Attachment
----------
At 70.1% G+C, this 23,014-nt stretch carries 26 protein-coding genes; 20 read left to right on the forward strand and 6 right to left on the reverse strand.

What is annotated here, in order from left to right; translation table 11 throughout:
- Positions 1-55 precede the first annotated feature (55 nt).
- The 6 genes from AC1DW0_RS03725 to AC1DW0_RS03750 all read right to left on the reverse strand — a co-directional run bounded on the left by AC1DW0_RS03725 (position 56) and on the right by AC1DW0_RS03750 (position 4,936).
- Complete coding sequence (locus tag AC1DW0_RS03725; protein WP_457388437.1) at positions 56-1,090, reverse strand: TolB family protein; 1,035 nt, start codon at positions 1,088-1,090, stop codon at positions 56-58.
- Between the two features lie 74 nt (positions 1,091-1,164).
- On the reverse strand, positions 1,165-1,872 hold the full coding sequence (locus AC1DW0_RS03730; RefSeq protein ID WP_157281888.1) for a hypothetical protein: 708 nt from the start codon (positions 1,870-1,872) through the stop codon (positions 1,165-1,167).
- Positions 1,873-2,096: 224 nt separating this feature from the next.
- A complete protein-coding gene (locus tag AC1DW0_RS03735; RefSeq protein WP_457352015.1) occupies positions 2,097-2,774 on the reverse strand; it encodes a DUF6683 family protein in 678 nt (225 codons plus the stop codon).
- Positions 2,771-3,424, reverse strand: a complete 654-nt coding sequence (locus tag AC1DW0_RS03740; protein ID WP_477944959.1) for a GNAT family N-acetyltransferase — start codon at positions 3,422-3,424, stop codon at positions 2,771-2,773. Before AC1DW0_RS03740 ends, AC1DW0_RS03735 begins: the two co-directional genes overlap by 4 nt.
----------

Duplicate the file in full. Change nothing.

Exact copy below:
At 70.1% G+C, this 23,014-nt stretch carries 26 protein-coding genes; 20 read left to right on the forward strand and 6 right to left on the reverse strand.

What is annotated here, in order from left to right; translation table 11 throughout:
- Positions 1-55 precede the first annotated feature (55 nt).
- The 6 genes from AC1DW0_RS03725 to AC1DW0_RS03750 all read right to left on the reverse strand — a co-directional run bounded on the left by AC1DW0_RS03725 (position 56) and on the right by AC1DW0_RS03750 (position 4,936).
- Complete coding sequence (locus tag AC1DW0_RS03725; protein WP_457388437.1) at positions 56-1,090, reverse strand: TolB family protein; 1,035 nt, start codon at positions 1,088-1,090, stop codon at positions 56-58.
- Between the two features lie 74 nt (positions 1,091-1,164).
- On the reverse strand, positions 1,165-1,872 hold the full coding sequence (locus AC1DW0_RS03730; RefSeq protein ID WP_157281888.1) for a hypothetical protein: 708 nt from the start codon (positions 1,870-1,872) through the stop codon (positions 1,165-1,167).
- Positions 1,873-2,096: 224 nt separating this feature from the next.
- A complete protein-coding gene (locus tag AC1DW0_RS03735; RefSeq protein WP_457352015.1) occupies positions 2,097-2,774 on the reverse strand; it encodes a DUF6683 family protein in 678 nt (225 codons plus the stop codon).
- Positions 2,771-3,424, reverse strand: a complete 654-nt coding sequence (locus tag AC1DW0_RS03740; protein ID WP_477944959.1) for a GNAT family N-acetyltransferase — start codon at positions 3,422-3,424, stop codon at positions 2,771-2,773. Before AC1DW0_RS03740 ends, AC1DW0_RS03735 begins: the two co-directional genes overlap by 4 nt.